Here, the charges all involve alleged sexual conduct by the defendant with a female who purportedly was physically helpless due to the defendant's administration of Xanax (Alprazolam) to her without her knowledge or consent. Review of the grand jury minutes reveals that the only evidence connecting the drugs found in the alleged victim's system and Xanax consisted of an uncertified report which did not comply with subdivisions 2 or 2-a of CPL §190.30. Also, a Lake Placid Village police officer was improperly allowed to testify regarding (1) the sexual abuse examinations conducted of the alleged victim since the officer was not in the room at the time of such examinations, (2) date rape drugs, as the officer admitted she had no training about them and no evidence was presented as to her experience with such substances, (3) the officer's opinion on the intoxicated or drug-impaired state of the alleged victim as there was no foundation for such testimony, and (4) the hearsay statement of a witness concerning an alleged text message the witness claimed to have received from the defendant. It can hardly be argued that these errors did not create a possibility of prejudice to the defendant sufficiently egregious to warrant dismissal.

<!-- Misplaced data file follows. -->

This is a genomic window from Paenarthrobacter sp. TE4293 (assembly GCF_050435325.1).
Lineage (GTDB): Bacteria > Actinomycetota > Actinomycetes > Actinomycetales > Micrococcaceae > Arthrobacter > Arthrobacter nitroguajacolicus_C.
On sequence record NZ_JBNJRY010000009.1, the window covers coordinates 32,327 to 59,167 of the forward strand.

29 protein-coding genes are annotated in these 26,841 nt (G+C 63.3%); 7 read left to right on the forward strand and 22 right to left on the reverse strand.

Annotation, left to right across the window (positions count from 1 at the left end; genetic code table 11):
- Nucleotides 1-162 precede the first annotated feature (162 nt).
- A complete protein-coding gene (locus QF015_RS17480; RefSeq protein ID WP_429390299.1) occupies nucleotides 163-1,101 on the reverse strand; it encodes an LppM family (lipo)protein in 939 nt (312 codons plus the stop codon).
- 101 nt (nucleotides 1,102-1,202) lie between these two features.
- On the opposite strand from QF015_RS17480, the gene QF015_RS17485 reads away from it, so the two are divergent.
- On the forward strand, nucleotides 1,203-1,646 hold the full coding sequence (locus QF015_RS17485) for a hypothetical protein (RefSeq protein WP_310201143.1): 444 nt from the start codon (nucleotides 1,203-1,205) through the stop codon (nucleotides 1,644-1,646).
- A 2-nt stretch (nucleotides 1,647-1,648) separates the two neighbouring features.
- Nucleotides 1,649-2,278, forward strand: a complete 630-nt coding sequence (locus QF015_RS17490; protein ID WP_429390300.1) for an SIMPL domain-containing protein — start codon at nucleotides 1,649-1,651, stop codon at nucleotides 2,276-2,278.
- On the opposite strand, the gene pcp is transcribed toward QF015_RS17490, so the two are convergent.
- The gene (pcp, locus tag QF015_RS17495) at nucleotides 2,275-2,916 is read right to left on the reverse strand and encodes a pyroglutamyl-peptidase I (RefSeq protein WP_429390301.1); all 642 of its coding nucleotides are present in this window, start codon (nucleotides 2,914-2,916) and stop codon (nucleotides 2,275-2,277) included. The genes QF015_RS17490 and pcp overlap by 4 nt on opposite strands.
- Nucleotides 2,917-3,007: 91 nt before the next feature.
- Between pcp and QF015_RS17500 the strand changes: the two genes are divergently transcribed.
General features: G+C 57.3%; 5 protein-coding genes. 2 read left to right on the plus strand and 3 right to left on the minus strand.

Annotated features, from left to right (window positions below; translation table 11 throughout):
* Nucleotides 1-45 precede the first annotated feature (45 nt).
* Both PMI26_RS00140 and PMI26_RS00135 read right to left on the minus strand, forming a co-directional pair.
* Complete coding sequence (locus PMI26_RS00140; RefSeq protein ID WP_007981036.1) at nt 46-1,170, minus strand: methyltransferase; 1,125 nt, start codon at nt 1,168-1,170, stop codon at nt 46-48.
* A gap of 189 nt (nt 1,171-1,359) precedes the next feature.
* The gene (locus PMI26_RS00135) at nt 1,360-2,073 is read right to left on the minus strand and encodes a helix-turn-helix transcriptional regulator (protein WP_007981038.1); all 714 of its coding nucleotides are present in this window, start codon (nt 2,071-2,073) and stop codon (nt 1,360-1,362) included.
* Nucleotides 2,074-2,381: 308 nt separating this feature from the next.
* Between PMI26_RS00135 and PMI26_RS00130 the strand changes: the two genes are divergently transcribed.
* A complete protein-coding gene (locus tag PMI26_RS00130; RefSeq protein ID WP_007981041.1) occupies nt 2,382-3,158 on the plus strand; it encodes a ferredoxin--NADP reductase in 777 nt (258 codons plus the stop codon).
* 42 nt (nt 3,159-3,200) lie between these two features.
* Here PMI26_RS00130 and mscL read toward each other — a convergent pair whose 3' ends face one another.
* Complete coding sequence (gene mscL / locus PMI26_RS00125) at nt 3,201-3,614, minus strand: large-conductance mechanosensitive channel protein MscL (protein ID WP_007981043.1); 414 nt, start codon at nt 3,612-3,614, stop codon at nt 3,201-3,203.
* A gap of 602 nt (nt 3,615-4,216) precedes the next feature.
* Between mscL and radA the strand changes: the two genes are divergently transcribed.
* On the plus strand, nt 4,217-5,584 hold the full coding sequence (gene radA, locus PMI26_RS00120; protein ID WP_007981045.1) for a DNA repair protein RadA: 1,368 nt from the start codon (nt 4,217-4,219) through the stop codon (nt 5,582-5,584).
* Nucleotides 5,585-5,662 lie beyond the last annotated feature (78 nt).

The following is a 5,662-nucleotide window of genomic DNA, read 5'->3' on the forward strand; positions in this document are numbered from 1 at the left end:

The defendant's motion to dismiss all counts of the indictment must be, and hereby is, granted, subject to the right of the People to resubmit the charges to a grand jury within thirty (30) days hereof (CPL §210.20[6][b]). The defendant's remaining contentions need not be reached.

Pursuant to CPL §210.45(9), the defendant: (a) is hereby released on bail in the amount of $25,000.00 cash or $50,000.00 insurance company bail bond pending resubmission of the charges to a grand jury; and (2) shall appear in this action whenever his attendance may be required and shall render himself at all times amenable to the orders and processes of this or any other court having jurisdiction. The bail bond heretofore posted shall be deemed posted in compliance with this directive provided that the insurer files with the clerk of this Court written confirmation that such [*4]bond continues to constitute security for the defendant's appearance hereunder. This securing order shall remain in effect until the first to occur of any event listed under CPL §210.45(9)(a)-(d).




Richard B. Meyer, J.C.C. Footnotes

Footnote 1:The defendant is charged with class B and D violent felony offenses. a first time offender of a class B violent felony sex offense is subject to a maximum determinate sentence of 25 years, plus up to 20 years of post-release supervision and a $30,000 fine. For a class D violent felony sex offense, the maximum determinate sentence is 7 years, plus up to 10 years of post-release supervision and a $5,000 fine.